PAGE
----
Speaking at the Halifax International Security Forum in Nova Scotia, Canada, Gen. John Hyten, who is the commander of US Strategic Command, shared what would happen if he were ordered to launch a nuclear strike.
"I provide advice to the President," Hyten said. "He'll tell me what to do, and if it's illegal, guess what's going to happen? I'm gonna say, 'Mr. President, that's illegal.' Guess what he's going to do? He's going to say, 'What would be legal?' And we'll come up with options of a mix of capabilities to respond to whatever the situation is, and that's the way it works. It's not that complicated."
US Strategic Command oversees US nuclear weapons and missile defense.
Hyten's remarks come after a Senate Foreign Relations Committee hearing this week on the President's authority to launch nuclear weapons -- the first such congressional hearing in more than 40 years.
While the President retains that authority, Hyten publicly emphasized that the US military always has the obligation to follow only legal orders, including those entailing the launch of nuclear weapons.
Testimony at Senate hearing
At the Senate hearing this week
, experts testified that the use of nuclear weapons must be proportional to a threat, and the Pentagon has extensive options for use of conventional weapons against North Korea.
Retired Air Force Gen. Robert Kehler, who previously served as the commander of US Strategic Command under President Barack Obama, explained at the hearing that there are layers of safeguards within the current system designed to ensure any order is both legal and proportionally appropriate.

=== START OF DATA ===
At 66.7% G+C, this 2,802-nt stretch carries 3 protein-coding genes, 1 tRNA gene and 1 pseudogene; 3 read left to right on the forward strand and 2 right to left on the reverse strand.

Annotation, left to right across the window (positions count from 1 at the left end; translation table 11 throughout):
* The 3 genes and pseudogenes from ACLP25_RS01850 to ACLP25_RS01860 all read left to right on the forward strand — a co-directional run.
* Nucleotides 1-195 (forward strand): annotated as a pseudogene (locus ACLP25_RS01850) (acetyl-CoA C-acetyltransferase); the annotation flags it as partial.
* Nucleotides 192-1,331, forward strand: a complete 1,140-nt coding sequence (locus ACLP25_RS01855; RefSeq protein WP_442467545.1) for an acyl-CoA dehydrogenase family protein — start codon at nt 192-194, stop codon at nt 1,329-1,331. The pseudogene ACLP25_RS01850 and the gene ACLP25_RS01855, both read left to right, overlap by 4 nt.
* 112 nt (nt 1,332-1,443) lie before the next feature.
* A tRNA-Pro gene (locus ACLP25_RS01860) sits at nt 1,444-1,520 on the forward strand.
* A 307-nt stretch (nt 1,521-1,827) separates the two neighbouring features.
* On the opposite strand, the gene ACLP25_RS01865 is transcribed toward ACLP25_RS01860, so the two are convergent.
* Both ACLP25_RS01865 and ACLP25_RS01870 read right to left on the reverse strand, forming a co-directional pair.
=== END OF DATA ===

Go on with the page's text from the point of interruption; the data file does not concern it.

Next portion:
"US nuclear forces operate under strict civilian control. Only the President of the United States can order the employment of US nuclear weapons," Kehler said.
"This is a system controlled by human beings ... nothing happens automatically," he said, adding that the US military does not blindly follow orders and a presidential order to employ nuclear weapons must be legal.
While the President retains constitutional authority to order some military action, Kehler explained that the nuclear decision process "includes assessment, review and consultation between the President and key civilian and military leaders, followed by transmission and implementation of any Presidential decision by the forces themselves."
"If there is an illegal order presented to the military, the military is obligated to refuse to follow it," he said.
Anxiety over Trump
Members of the Senate Foreign Affairs Committee called into question a decades-old presidential authority to deploy nuclear weapons.
"We are concerned that the President of the United States is so unstable, is so volatile, has a decision-making process that is so quixotic that he might order a nuclear weapons strike that is wildly out of step with US national security interests," said US Sen. Chris Murphy, D-Connecticut.
Republican members of the committee were less blunt in their criticism of Trump's judgment but did seek assurances that there are legal and strategic oversight measures in place to prevent the rash use of nuclear weapons.
Ultimately, some of those who testified warned against legislative changes to rein in the President's authority to exercise nuclear authority.
Brian McKeon, who served as principal deputy undersecretary of defense for policy in the Obama administration, told the committee: "I think hard cases make bad law, and I think if we were to change the decision-making process in some way because of a distrust of this President, I think that would be an unfortunate precedent."